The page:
5) Spires that In The Sunset Rise. Astonishing female-led quartet that called to mind a heavily folk-influenced Slits. The four band members traded off on instruments constantly throughout the set —an impressive array of harps, guitars, cello, drums, harmonium, banjo, mbira, spike fiddle, and bells. People often talk about “visionary” music but this struck me as the real thing —organic, unselfconscious, and earthy, they left the most indelible impression of any of the bands I saw this weekend.

6) Tanakh would be on this list if I hadn’t missed their (very early) Friday night set. I’ll have a proper review of their latest album soon, I promise.

I definitely enjoyed myself more this time around. Perhaps it was the fact that the bands were skewed heavily towards the pastoral folk end of the psych spectrum (T1 was more heavily garage-influenced), or that I didn’t have a twenty page paper to write (thank god). I got to catch up with friends I see all too rarely, I went record shopping, I saw Lightning Bolt at long last.

I’m so ready to do it all again next year.

MP3Kemialliset Ystävät, “Paha” [from the T6 Compilation]

MP3Kuupuu, “Myrsky Lualu”

MP3Spires That In The Sunset Rise, “Imaginary Skin” [Available from Secret Eye]

PHOTO OF LIGHTNING BOLT FROM THE TERRASTOCK FLICKR PAGE.

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5 Comments

  1. I’m listening to all four Spires tracks available from their website … I think I like this music a lot. It’s very strange and I’ll need to get used to it.

    I have never heard the Slits, but I’m reminded of Gang Gang Dance and Under Byen, sometimes early Danielle Dax. And the dissonant clanging harks back to that good old Sonic Youth noise.

    Have you listened to my “1,000 Dreams” mix? It has a somewhat similar vibe to it …
    http://mooseyard.com/recordings/mub33/

    • The Danielle Dax comparison strikes me as pretty apt. Gang Gang Dance, too, although as much as I like them I find their music awkwardly self-conscious at times. Like they’re trying too hard. But that’s for another post I guess…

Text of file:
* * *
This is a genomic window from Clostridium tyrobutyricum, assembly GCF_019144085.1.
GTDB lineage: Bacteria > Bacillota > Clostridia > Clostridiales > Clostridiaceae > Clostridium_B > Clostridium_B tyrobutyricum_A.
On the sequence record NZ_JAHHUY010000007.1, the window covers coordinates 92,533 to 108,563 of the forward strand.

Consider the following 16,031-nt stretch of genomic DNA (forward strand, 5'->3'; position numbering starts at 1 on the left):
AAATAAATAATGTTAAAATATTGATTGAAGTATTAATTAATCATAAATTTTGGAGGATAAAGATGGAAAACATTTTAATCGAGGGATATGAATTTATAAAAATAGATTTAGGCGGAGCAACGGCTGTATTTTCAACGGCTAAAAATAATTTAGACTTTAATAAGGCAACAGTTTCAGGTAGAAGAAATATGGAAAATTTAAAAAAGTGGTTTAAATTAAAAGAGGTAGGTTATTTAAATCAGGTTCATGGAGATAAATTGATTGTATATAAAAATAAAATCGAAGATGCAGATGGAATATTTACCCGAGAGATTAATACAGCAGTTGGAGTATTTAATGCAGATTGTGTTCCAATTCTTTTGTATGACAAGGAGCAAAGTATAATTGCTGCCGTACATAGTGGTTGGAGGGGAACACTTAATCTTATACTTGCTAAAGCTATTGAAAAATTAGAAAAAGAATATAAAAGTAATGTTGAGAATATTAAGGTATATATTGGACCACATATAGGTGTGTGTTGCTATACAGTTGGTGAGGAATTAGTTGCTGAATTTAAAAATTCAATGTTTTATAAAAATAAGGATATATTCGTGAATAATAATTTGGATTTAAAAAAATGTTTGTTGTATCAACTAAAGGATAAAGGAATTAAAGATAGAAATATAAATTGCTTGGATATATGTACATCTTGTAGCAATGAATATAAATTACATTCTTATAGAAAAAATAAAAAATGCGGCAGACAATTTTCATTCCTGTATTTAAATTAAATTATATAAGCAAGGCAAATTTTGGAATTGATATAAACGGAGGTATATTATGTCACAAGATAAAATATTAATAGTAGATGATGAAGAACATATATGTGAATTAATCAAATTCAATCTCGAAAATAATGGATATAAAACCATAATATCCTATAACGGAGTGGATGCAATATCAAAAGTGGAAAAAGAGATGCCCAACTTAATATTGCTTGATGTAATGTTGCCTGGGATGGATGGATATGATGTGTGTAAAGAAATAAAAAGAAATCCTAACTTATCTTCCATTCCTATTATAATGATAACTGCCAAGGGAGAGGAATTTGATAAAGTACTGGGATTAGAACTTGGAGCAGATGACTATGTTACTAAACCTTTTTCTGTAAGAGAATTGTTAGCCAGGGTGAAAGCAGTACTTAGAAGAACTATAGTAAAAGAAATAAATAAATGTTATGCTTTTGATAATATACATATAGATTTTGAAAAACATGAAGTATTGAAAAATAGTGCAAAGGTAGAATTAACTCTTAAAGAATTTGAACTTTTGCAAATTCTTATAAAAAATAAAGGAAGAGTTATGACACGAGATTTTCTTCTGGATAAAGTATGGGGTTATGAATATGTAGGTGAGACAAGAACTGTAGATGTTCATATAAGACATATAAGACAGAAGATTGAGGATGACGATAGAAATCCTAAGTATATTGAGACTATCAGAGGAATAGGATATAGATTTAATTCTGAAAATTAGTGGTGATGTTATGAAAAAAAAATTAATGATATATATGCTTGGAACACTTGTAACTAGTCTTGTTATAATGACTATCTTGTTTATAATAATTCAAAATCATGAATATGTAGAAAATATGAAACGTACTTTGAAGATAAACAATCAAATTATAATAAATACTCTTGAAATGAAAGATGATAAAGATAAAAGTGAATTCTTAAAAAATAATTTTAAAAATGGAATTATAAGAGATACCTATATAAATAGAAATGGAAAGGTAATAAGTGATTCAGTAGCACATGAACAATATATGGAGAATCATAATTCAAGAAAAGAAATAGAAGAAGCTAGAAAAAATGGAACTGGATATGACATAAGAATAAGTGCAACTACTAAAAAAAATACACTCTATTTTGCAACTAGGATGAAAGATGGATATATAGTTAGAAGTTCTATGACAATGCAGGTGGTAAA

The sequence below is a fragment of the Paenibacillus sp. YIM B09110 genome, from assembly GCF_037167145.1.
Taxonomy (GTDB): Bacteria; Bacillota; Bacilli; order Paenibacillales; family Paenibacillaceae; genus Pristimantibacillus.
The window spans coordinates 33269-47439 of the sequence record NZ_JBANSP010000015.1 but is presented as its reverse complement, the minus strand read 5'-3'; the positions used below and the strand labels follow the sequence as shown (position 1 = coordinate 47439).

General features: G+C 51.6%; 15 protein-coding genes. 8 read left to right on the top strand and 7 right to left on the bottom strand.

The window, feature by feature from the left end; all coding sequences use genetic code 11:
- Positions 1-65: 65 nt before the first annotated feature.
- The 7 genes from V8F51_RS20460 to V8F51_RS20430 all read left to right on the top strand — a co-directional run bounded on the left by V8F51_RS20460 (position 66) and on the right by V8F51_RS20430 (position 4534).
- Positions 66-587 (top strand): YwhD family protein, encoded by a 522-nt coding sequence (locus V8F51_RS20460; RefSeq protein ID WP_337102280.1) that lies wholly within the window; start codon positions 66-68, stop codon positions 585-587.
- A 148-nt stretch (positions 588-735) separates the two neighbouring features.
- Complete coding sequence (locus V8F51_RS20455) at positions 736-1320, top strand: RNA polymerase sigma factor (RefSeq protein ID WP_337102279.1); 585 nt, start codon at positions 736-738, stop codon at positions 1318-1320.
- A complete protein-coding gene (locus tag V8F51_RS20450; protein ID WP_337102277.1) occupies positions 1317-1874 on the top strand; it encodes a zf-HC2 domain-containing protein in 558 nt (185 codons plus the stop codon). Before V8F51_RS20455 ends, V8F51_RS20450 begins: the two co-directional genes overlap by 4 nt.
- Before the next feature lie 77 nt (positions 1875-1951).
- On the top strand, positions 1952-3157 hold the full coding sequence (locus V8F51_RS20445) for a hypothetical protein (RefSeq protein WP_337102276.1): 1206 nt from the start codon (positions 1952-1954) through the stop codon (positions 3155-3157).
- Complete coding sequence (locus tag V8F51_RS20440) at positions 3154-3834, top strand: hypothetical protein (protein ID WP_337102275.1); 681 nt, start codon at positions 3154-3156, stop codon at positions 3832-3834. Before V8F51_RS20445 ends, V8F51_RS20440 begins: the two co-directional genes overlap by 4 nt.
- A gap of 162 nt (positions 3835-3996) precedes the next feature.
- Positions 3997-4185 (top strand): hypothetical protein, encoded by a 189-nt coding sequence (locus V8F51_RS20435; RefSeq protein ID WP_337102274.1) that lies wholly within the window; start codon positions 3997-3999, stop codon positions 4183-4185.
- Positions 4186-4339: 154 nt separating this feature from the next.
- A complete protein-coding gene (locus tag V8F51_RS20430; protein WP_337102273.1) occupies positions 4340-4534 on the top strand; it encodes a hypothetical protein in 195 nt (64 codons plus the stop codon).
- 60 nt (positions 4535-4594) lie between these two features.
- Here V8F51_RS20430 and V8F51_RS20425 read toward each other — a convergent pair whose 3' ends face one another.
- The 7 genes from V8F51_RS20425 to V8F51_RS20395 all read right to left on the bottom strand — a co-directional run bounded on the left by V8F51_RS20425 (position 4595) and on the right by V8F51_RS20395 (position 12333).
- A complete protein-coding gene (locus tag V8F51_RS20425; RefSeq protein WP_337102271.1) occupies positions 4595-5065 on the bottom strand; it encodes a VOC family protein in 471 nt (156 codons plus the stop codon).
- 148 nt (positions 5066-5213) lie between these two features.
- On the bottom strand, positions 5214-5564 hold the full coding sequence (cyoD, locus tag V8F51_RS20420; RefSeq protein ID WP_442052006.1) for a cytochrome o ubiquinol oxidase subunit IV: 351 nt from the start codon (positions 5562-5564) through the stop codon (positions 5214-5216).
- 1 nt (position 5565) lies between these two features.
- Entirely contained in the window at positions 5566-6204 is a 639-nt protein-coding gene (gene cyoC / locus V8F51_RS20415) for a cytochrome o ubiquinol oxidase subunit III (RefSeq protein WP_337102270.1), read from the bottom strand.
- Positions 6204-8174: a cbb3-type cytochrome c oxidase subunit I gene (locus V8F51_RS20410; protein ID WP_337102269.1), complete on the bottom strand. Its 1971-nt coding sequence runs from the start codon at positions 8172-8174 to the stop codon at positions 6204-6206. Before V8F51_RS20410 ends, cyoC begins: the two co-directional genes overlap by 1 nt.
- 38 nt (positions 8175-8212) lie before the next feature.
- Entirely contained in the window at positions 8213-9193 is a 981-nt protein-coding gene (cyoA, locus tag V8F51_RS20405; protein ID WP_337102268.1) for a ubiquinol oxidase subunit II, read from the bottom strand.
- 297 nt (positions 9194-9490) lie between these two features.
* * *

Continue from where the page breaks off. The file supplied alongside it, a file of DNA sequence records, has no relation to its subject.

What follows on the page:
Thanks for the mix link! I hadn’t seen that, no.

  2. James

    True story. I attended a fund-raiser for WFMU (the hipster freeform radio station in New Jersey) a few years ago, at Maxwell’s, in Hoboken. Lightning Bolt are on the bill. I don’t know much about the group at the time, and I had no idea that they played shows at audience level. As another group performed their set from the stage (and I don’t even remember who that was, which says something), the two musicians in Lightning Bolt quietly snuck their instruments, *and* a set of amplifiers into the back end of Maxwell’s stage room. I watched them set up, but I thought they were just pulling equipment around to set up onstage later. Mistake! Less than a minute after the other group finishes their set, the lights in Maxwell’s are switched off. Total darkness, and I’m not only standing a few feet from Lightning Bolt as they crash through an ear-splitting set, but I’m less than a foot from one of the amplifiers they’ve set up back there. My ears rang for the rest of the next day.

    I have to say, though, the drummer is a monster on the kit.

    • Oh, man, I would not want to be unprepared for Lightning Bolt. Ouch ouch ouch. I have to say that they are great at what they do and the drummer is really impressive. I just found the whole thing both overwhelming (in terms of loudness) and underwhelming (in terms of the lack of textural detail). Given that I’d spent most of the weekend seeing bands that used a lot of delicacy in their work, I think I just wasn’t in the mood for what LB had to offer.

      Maybe if I’d seen them at Ft. Thunder back in the day, it would have been a different story. Who knows?

  3. wow, going full force psychedelia folks aren’t we?

    (I was guest posting at a great small french blog, Songs to the Sirens, It’s full of this sort of stuff)